At SMX in 2016, Google admitted that they were not completely sure about how RankBrain worked. Paul Haahr said:“We don’t fully understand RankBrain.”But it absolutely doesn’t mean they don’t know what they’re doing! For example, RankBrain selects a group of signals affecting the rank on its own, depending on an industry, and this resulted in said multidimensionality of the algorithm, making the vertical approach useless. We, the SEO industry, can predict behaviors of AI in a given situation. There are already being developed such tools as Market Brew which, with the help of AI, can predict behaviors of Google’s AI in response to specific changes in a website or an external environment.
#2 Voice search
Probably everyone knows such devices as Amazon Echo, Google Home or HomePod (recently revealed by Apple).
I believe that we’ll reach a certain milestone in voice searching when these devices will be commonly used. Currently, search by voice is not a popular subject, though it’s discussed not only behind the closed door. In the US, 41% of adults and 54% of teenagers use this feature on a daily basis. In 2014, Google published an interesting report about it: check it out.
The basic aspect of search by voice is how you communicate with the search engine – it’s different as we use the natural language.
So, when search by voice is different, optimization efforts in this respect should also be different. Below are a few recommendations:
As you can see in the picture above, when speaking the natural language, you ask more questions when compared to search by text. Therefore, you should optimize your content question-wise.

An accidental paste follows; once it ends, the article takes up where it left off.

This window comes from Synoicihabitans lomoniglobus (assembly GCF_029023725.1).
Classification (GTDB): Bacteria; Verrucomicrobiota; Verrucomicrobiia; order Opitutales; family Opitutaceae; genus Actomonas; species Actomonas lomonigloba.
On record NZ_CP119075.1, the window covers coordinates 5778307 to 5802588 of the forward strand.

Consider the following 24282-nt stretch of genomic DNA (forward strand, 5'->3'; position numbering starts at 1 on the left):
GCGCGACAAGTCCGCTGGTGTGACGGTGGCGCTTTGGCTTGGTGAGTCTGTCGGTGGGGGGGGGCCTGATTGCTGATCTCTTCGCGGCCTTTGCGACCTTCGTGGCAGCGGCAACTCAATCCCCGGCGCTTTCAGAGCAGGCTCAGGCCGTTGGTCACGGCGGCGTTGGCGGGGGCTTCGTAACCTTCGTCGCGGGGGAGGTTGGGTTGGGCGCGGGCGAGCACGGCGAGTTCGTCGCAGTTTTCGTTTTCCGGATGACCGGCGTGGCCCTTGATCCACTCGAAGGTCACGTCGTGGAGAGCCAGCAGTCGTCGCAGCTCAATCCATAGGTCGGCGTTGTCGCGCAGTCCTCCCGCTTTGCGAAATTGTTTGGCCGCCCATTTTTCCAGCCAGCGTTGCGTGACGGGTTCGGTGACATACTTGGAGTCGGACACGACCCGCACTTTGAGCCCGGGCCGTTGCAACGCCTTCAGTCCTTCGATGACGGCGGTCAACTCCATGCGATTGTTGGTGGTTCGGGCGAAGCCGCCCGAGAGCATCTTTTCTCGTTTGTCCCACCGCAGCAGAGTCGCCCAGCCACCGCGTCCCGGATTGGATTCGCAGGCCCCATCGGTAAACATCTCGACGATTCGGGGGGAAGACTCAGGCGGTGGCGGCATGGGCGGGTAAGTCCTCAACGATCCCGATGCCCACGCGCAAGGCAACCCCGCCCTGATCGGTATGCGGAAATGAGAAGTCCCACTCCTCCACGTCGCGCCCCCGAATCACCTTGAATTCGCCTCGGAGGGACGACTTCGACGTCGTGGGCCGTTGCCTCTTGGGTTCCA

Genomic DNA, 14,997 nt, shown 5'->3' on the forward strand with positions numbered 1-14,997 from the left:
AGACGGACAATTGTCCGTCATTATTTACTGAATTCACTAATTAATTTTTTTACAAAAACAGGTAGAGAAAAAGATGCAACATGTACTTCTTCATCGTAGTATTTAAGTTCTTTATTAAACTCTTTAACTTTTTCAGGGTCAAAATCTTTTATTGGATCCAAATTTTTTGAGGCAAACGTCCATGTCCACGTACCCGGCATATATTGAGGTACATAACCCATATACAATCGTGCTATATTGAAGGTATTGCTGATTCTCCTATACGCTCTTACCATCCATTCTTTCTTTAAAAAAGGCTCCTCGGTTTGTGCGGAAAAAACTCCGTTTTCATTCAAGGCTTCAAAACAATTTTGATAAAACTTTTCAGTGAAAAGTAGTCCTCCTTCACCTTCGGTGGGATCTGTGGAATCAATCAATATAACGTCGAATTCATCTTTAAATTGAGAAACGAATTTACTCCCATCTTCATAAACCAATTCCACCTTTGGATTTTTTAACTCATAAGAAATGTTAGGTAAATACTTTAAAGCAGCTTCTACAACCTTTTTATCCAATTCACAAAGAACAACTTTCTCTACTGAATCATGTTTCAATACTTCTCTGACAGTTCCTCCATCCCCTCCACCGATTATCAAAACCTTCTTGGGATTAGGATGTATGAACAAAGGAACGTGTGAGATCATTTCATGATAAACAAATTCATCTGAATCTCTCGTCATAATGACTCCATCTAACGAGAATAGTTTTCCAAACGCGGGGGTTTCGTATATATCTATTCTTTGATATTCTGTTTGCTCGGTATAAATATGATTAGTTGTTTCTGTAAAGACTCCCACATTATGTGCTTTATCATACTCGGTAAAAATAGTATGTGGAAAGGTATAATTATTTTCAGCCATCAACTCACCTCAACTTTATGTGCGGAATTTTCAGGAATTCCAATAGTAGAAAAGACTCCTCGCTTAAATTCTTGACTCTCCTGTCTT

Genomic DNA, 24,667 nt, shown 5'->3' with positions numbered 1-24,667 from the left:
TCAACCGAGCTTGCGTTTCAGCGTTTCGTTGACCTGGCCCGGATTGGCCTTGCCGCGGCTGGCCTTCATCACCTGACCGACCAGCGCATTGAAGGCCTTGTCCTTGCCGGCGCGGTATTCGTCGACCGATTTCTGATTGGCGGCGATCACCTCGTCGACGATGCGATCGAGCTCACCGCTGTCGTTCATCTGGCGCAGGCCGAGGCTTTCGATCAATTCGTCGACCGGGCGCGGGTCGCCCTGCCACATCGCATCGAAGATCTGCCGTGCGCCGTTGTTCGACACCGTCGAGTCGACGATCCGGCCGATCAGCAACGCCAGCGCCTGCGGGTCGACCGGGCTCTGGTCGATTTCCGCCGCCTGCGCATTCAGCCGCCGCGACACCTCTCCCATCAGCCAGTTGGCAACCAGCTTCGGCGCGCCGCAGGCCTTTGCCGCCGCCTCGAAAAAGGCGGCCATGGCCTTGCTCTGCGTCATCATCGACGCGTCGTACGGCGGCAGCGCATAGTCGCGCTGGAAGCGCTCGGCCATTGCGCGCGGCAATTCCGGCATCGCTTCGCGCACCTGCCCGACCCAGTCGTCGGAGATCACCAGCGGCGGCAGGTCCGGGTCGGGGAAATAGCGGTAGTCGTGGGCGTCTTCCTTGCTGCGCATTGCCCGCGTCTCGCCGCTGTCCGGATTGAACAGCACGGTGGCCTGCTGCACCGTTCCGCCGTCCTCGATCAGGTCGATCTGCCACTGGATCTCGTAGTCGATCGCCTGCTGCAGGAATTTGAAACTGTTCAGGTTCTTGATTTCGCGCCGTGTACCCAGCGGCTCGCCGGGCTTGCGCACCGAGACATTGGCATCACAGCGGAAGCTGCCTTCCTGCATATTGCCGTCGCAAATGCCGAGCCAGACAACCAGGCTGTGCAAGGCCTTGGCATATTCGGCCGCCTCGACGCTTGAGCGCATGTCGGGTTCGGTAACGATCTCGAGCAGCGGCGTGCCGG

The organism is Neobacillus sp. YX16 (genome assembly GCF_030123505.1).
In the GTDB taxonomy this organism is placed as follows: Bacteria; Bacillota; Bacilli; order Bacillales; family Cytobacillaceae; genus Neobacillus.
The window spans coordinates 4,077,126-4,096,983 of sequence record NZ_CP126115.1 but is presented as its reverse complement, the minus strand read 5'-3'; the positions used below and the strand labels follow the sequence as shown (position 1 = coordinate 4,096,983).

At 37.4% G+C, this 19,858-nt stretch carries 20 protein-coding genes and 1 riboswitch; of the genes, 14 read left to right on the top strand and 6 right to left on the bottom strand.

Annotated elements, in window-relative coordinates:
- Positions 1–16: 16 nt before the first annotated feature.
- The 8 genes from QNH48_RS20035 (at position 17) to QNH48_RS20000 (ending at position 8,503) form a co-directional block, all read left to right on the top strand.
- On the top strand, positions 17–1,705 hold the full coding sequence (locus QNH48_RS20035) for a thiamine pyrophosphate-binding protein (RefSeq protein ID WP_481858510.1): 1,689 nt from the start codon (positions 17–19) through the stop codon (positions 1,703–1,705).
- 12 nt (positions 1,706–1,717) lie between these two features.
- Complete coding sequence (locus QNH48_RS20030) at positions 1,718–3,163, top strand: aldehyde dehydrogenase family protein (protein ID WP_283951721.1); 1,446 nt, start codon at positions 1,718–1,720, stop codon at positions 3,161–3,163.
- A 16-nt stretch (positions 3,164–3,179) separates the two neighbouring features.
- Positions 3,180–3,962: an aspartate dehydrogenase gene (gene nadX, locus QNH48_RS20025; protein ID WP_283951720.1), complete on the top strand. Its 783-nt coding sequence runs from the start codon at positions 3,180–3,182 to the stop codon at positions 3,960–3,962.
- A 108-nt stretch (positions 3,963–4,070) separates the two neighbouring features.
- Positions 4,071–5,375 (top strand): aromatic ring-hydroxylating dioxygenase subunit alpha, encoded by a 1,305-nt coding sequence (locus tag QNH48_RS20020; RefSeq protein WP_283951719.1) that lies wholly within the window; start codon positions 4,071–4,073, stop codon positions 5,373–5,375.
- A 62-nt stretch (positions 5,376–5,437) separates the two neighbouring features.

Used structured data
Structured data give the search engine a context. If a user asks about a “tomato soup”, structured data hint the search engine if the user is a restaurant serving this soup or a website with a recipe for it.
Schema.org –a description of structured data implementation.
Data Marker in Search Console –a solution allowing for implementation of structured data without tampering with the source code.
Structured Data Testing Tool –check if Google correctly reads structured data you implemented.
This increase in question queries should make you consider creating a Frequently Asked Questions section.
SEO itself will cease to exist in the future; it’ll need to be incorporated in a bigger marketing plan. It’s already been combined with other areas of marketing for quite some time.
It was blended with Content Marketing, Public Relations, and Social Media. A new combination is UX (User eXperience) – it’ll definitely be as important as the three above.
They have Android which accounts for 64% of the smartphone market. They have Chrome which accounts for 60% of the web browser market. They also have Google Analytics used by around 60mnwebsites. Finally, they have AI that draws from data gathered by the three aforementioned tools and is capable of generating totally new UX factors affecting SEO. That’s why there are and there will be developed new measures, such as: